When it comes to heat conductivity, aluminum comes in second. Aluminum is affordable and when strengthened with copper, magnesium, or other metals, it’s very responsive and lightweight. However, natural aluminum reacts with certain types of acidic foods, so it will turn food a dull gray color and will impart a metallic taste. In order to remedy this issue, high-quality cookware sets made out of aluminum are either lined with a type of non-stick coating or they undergo anodization. Anodized aluminum cookware features a surface that’s significantly harder. These days, anodized cookware is very popular as more and more manufacturers anodize pieces that have a stainless steel interior or nonstick surface since it’s more durable, attractive, and simple to clean.

These days, there are many types of unreactive, high-performing aluminum cookware sets to choose from. Aluminum also remains the top choice for core material used in stainless steel cookware. Many types of aluminum pots cannot be used on an induction stove since they have an exterior made out of steel. Since aluminum is a type of lightweight material it’s a more practical choice for use in larger pots and pans.

Stainless Steel

Stainless steel

This type of material is created by adding nickel and chromium to steel. The combination of these materials makes stainless steel highly anti-corrosive. High-quality stainless steel will have 18/10 stamped on the bottom of it. This number refers to the ratio of nickel to chromium that has been added. Other types of stainless steel can still provide comparable results but they’re not quite as durable. This type of steel is also often used for the lining of pots and pans since it doesn’t react with alkaline or acidic foods and does not scratch or dent easily. This type of cookware will not impart metallic flavor, discolor foods, and is broiler and dishwasher safe.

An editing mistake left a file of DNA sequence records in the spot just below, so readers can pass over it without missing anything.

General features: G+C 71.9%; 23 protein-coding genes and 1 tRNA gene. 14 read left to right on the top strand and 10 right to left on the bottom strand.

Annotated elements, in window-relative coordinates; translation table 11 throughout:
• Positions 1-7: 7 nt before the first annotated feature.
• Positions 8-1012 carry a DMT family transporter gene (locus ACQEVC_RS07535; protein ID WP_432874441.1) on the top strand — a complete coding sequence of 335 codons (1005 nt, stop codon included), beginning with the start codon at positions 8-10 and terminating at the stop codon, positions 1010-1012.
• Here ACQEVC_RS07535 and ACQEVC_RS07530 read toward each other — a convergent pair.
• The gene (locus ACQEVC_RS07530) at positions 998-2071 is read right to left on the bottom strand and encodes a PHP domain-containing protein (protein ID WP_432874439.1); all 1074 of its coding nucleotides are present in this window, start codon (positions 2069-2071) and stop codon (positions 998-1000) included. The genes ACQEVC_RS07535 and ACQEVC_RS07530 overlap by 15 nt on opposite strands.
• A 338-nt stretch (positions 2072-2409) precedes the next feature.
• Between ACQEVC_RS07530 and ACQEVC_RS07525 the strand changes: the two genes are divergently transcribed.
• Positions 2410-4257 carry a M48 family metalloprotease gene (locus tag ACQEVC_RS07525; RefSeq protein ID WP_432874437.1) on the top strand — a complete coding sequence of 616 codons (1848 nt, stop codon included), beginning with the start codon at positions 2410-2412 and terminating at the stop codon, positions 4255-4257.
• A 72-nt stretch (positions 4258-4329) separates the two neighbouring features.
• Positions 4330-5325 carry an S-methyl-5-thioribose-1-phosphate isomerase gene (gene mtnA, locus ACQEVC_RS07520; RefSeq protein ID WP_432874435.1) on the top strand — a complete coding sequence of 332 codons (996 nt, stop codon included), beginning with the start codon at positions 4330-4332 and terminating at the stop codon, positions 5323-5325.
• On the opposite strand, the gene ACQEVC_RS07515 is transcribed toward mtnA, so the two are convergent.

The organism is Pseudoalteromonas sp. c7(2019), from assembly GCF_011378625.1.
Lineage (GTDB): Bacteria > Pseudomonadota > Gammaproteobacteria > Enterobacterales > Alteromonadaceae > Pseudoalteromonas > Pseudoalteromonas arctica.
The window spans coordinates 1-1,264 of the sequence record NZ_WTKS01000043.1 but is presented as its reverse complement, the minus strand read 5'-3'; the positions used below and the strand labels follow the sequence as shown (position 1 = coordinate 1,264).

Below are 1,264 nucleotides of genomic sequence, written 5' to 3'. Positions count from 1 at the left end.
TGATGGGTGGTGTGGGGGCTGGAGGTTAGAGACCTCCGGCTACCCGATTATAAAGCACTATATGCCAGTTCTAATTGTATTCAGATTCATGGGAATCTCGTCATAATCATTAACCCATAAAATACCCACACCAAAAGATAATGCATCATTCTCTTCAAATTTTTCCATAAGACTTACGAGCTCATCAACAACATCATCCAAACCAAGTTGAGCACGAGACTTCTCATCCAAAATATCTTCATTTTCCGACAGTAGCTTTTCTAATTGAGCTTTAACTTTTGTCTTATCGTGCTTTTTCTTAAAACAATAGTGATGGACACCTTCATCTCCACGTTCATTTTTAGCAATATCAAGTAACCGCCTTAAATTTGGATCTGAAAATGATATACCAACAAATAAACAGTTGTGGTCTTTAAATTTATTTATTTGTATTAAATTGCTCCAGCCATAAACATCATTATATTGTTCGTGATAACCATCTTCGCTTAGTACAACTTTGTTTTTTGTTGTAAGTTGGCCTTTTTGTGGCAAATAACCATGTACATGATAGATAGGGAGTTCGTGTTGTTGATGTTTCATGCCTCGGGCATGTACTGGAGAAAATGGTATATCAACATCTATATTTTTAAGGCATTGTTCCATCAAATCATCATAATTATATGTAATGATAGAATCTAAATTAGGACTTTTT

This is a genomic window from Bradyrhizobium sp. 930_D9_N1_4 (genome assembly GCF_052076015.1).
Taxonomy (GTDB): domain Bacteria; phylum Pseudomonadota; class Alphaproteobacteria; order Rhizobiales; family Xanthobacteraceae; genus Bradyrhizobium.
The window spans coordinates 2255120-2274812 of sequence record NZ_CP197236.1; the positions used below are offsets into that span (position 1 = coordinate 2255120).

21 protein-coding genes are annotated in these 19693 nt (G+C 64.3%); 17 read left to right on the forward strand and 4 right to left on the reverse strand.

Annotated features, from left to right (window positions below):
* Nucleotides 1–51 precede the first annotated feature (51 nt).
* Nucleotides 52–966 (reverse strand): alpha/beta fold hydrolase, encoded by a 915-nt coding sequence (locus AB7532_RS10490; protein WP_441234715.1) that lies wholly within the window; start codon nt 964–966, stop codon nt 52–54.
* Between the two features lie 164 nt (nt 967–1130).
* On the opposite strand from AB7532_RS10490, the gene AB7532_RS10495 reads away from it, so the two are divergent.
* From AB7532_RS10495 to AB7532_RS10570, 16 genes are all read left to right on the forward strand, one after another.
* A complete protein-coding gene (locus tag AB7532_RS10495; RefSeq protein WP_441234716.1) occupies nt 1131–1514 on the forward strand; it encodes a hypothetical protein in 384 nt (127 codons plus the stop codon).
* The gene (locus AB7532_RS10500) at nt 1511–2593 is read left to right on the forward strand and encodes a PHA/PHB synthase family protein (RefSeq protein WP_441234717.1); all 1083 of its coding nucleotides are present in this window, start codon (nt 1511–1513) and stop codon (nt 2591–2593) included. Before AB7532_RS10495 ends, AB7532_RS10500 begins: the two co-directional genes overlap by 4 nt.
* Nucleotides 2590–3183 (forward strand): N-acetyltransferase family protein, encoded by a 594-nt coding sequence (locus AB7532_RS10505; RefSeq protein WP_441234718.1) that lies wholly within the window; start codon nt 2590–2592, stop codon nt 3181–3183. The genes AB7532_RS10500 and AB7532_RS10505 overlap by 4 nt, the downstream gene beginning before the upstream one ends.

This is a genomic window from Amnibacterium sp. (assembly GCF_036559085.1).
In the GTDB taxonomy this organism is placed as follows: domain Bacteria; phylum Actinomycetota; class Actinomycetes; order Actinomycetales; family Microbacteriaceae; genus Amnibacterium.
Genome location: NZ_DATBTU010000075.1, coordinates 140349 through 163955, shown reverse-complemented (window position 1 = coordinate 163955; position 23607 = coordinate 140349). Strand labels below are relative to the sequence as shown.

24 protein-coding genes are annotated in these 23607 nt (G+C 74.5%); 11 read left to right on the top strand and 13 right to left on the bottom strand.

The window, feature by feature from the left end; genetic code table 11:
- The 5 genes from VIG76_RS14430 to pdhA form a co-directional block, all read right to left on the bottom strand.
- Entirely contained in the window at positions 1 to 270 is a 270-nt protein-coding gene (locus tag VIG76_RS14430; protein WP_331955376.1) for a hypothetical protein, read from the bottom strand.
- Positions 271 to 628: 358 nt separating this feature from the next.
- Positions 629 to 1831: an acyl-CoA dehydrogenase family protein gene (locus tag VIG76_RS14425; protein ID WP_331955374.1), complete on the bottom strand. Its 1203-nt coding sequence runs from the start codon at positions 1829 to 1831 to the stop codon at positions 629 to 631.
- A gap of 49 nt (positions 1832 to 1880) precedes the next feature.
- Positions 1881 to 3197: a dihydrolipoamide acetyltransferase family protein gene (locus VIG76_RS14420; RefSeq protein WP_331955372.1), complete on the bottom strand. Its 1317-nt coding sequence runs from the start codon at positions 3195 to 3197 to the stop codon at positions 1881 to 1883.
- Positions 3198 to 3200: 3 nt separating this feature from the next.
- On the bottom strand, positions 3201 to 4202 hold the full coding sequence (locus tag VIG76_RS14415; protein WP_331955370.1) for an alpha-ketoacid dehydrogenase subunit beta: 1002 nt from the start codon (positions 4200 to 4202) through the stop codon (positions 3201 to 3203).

However, the biggest drawback of stainless steel is the fact that it’s a poor conductor of heat. Fortunately, techniques used to bond layers of this material to highly conductive metals such as aluminum or copper improves heat conductivity for pots and pans that are made primarily out of stainless steel. This type of cookware is referred to as steel-clad cookware and is considered one of the most practical and versatile types of cookware on the market. It combines the impervious nature of the steel with the best qualities of durable lightweight metals, namely heat conductivity, in order to create an attractive pan that’s versatile, durable, and able to handle a variety of temperatures and dish types. This makes clad stainless steel cookware one of the best choices for your pots and pans that you use the most, thanks to its durability and low maintenance needs.

Impact bonding is another method used to improve stainless steel heat conductivity in cookware. It involves a heavy-gauge aluminum disc that’s inserted on the bottom of the stainless steel pot or pan. This type of design isn’t quite as durable as steel-clad and it doesn’t conduct heat as evenly, but well-made sets are solid performers that can handle heavy-duty everyday use. However, it can be a better choice for the family on a tight budget since it’s often priced much lower than clad cookware, yet it possesses many of the benefits that steel clad cookware does such as a low maintenance design and a nonreactive interior.

Carbon Steel

Coming in third, carbon steel also does an excellent job of conducting heat. While very durable and inexpensive, raw carbon steel is mainly used in woks and skillets or other types of specialty pans. This is because carbon steel can rust if it’s not seasoned properly. Fortunately, if the cookware is seasoned correctly it develops a natural non-stick coating. This cookware is a little on the heavy side and can be slow to heat up. It can also react with acidic foods, which is why it’s not considered the most versatile. However, cookware made out of this type of material is able to achieve a higher temperature compared to other pots and pans and it also retains heat well, which makes carbon steel cookware perfect for high heat techniques. Cookware made out of this material is perfect for making stir fries, blackening fish, and searing steaks.

In many home kitchens, this material is widely used as the core material for certain types of enameled cookware such as broiling pans, lobster pots, roasting pans, and tea kettles.

If you need a set of cookware for your gas stove, then carbon steel is an excellent choice. It’s very versatile and will work with any type of range and is broiler and oven safe.

Cast Iron

New Cast-iron

When it comes to conducting heat, cast iron is at the bottom of the list. This means that cast iron is very slow to heat up and cool down. Cast iron has a type of self-regulating nature that makes it a great choice for grill pans, griddles, frying pans, and Dutch ovens. These pots and pans are warp-resistant and impressively durable.